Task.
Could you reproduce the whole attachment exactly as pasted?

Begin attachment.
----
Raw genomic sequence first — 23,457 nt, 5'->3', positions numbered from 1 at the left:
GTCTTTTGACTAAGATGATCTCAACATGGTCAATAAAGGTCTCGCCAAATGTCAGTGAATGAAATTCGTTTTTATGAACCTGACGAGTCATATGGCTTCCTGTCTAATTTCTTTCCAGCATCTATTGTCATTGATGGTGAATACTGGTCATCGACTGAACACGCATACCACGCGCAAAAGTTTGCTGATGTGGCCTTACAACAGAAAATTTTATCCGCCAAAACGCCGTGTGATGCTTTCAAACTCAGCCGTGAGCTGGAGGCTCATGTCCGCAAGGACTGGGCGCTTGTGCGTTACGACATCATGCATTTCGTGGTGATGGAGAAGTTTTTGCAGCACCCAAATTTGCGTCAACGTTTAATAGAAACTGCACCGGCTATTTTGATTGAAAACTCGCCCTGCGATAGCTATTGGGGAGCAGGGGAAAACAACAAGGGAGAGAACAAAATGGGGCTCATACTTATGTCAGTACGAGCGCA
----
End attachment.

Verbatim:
Raw genomic sequence first — 23,457 nt, 5'->3', positions numbered from 1 at the left:
GTCTTTTGACTAAGATGATCTCAACATGGTCAATAAAGGTCTCGCCAAATGTCAGTGAATGAAATTCGTTTTTATGAACCTGACGAGTCATATGGCTTCCTGTCTAATTTCTTTCCAGCATCTATTGTCATTGATGGTGAATACTGGTCATCGACTGAACACGCATACCACGCGCAAAAGTTTGCTGATGTGGCCTTACAACAGAAAATTTTATCCGCCAAAACGCCGTGTGATGCTTTCAAACTCAGCCGTGAGCTGGAGGCTCATGTCCGCAAGGACTGGGCGCTTGTGCGTTACGACATCATGCATTTCGTGGTGATGGAGAAGTTTTTGCAGCACCCAAATTTGCGTCAACGTTTAATAGAAACTGCACCGGCTATTTTGATTGAAAACTCGCCCTGCGATAGCTATTGGGGAGCAGGGGAAAACAACAAGGGAGAGAACAAAATGGGGCTCATACTTATGTCAGTACGAGCGCA